How to Play Four Note Chords Without Finger Fumbles

There are many dividing points in life, moments when you know you have reached a new phase or growth stage. They are the thresholds that you cross, knowing that nothing will be the same afterward. Passing your driver’s test, getting married, having your first baby are some of the huge milestones in life.

For a harpist, one of those milestones, and one that is absolutely essential to their continued harp progress, is learning to play four-note chords.

This may not seem like a very big deal, and it certainly isn’t something we normally announce on social media. Nonetheless, it is a skill that all advanced harp players have and one that very few less experienced players are comfortable with. Four-note chords mark a dividing point in skill level more than any other technical issue. If you’re at that point in your harp playing right now, you know exactly what I mean.

In the early stages of learning to play the harp, we get accustomed to playing three-note chords. The shapes of the chords become easy to recognize and we can play them confidently.  Adding one more note to the chord, however, multiplies the difficulty factor. Not only are the chord patterns harder to recognize, at least at first, but our fourth fingers have to play. 

Fourth fingers don’t always get enough technical drill and they certainly don’t get as much playing time as the other fingers in the early stages of harp study. So when we call on them to play four-note chords, we have a weak finger to train in addition to a new note reading challenge. This is why four-note chords often cause hesitations or finger fumbles. But it doesn’t have to be that way.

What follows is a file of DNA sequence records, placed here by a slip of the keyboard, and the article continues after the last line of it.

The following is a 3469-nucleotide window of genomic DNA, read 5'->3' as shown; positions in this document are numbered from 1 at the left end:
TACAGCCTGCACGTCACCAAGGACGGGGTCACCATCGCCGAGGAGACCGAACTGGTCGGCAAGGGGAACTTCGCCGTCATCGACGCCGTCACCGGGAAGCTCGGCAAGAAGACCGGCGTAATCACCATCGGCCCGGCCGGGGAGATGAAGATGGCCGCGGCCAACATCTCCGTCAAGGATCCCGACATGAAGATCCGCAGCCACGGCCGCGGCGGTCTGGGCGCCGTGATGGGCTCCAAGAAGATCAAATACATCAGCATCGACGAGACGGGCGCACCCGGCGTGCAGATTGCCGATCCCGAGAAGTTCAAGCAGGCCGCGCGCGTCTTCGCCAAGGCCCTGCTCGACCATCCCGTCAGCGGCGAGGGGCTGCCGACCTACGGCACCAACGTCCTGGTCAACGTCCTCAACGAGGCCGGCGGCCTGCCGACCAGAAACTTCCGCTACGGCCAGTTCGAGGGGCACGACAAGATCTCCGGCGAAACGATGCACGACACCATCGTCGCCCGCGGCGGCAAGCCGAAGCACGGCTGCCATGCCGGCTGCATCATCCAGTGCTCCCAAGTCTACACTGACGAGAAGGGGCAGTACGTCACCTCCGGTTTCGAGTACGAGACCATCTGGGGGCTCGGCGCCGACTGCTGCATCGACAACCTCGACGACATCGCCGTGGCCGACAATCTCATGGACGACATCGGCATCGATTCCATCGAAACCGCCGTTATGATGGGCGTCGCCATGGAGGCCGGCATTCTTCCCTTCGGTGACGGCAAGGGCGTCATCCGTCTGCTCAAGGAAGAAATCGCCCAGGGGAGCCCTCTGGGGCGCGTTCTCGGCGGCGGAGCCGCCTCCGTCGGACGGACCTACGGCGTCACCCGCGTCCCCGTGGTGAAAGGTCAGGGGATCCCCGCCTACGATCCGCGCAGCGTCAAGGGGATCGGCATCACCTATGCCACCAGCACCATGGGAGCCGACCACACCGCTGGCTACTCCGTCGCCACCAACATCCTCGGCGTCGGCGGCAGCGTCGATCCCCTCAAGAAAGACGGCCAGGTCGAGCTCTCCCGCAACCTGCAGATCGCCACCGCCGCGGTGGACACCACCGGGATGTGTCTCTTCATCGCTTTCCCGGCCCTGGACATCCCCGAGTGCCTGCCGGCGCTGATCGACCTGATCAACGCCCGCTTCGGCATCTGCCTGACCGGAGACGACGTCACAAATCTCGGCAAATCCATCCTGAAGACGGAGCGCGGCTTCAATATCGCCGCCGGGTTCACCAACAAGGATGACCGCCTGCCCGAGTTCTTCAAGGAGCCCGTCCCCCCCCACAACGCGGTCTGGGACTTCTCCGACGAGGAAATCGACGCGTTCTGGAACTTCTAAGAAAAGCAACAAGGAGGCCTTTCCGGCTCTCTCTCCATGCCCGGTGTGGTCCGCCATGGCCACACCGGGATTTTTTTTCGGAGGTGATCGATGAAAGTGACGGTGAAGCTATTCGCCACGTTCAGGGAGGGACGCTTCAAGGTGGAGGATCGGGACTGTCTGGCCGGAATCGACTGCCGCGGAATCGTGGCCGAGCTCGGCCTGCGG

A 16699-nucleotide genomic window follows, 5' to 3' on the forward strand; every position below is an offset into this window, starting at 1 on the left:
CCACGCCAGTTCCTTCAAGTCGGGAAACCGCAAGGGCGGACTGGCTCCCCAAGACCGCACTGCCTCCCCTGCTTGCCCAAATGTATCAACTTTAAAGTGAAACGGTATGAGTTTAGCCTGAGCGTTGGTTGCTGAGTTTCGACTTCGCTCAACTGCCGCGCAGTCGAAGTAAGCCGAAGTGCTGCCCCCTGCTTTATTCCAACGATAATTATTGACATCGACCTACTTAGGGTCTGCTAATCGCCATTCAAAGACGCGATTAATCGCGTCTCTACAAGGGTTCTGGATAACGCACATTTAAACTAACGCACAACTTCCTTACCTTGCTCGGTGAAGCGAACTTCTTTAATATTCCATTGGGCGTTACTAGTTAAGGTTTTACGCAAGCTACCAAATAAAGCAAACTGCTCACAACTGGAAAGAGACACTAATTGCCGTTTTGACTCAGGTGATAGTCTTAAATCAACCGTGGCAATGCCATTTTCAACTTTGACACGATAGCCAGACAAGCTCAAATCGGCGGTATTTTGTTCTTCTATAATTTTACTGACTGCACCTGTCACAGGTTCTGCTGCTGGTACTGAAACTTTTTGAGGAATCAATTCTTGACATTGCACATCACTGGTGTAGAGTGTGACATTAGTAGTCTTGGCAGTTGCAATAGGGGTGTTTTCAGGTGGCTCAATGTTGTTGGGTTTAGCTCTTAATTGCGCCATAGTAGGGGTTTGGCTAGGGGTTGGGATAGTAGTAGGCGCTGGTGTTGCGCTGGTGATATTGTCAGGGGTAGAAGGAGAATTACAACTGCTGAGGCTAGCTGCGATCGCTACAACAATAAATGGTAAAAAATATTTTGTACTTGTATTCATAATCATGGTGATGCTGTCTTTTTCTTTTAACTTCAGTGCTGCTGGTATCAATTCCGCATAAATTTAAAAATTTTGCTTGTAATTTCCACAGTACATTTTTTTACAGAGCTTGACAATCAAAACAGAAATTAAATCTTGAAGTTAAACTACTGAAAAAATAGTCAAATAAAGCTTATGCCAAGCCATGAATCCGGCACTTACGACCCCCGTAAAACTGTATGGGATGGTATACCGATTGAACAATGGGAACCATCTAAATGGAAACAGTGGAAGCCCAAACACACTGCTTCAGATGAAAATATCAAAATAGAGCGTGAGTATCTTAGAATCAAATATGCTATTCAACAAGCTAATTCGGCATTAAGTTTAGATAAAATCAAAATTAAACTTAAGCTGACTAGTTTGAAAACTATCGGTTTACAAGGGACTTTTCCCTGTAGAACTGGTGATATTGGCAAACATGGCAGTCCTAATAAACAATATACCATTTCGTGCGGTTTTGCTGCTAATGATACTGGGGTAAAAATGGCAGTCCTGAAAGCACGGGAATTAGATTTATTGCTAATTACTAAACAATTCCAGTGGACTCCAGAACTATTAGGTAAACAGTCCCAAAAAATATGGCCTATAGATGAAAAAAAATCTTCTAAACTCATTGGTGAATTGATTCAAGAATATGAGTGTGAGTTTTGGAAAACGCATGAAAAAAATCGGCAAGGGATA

The temptation with chords is to place one finger at a time, thinking that this is the best way to make sure that you have the right fingers on the right strings. Unfortunately, it also prevents your fingers from learning how to place those chords on their own, without your looking at them. 

You want your fingers to respond automatically with the correct hand shape, and in order to train them to do that, you must be careful to practice placing all the fingers on the strings at the same time. I call it “dive bombing;” you open your hand to the approximate shape of the chord, hover a little distance away from the strings and then place all your fingers on the strings at once. You will have quite a few “missed targets” at first, but with some practice your fingers will learn the spacing and shape of the chords.


Your fourth finger and thumb form the framework for a four-note chord. Often, but not always, that frame is an octave. Practice those outer notes together, just thumb and fourth, placing and playing cleanly.

Be sure to close your fingers into your hand, rather than pull away from the strings to play. Also be aware of how your hand is centered between your thumb and fourth finger, not pulled back toward your thumb so your fourth finger has to stretch. And as always, remember to relax your hand while you play.


Now that you have a solid framework for the chord, you must pay some attention to the inner notes. 

Look through a chord passage and note the different shapes that your second and third fingers will be playing. Practice playing through the passage, playing only those two fingers. Keep your fingers curved and relaxed, and close them into your hand fully after they play.

Next, add the fourth finger, so you are playing the lower three notes of each chord. Keep your hand balanced and steady; you may want to check your hand position by touching your thumb to its proper string. Then take your thumb away from the string and play the lower three fingers. 

You can try other finger combinations too, like 1,3 and 4 or 1,2 and 4. Always be careful to place the fingers at the same time, to close your fingers and to stay relaxed.

Those are the basics for learning four-note chords in one hand. Your next challenge? Playing those chords in both hands at once!


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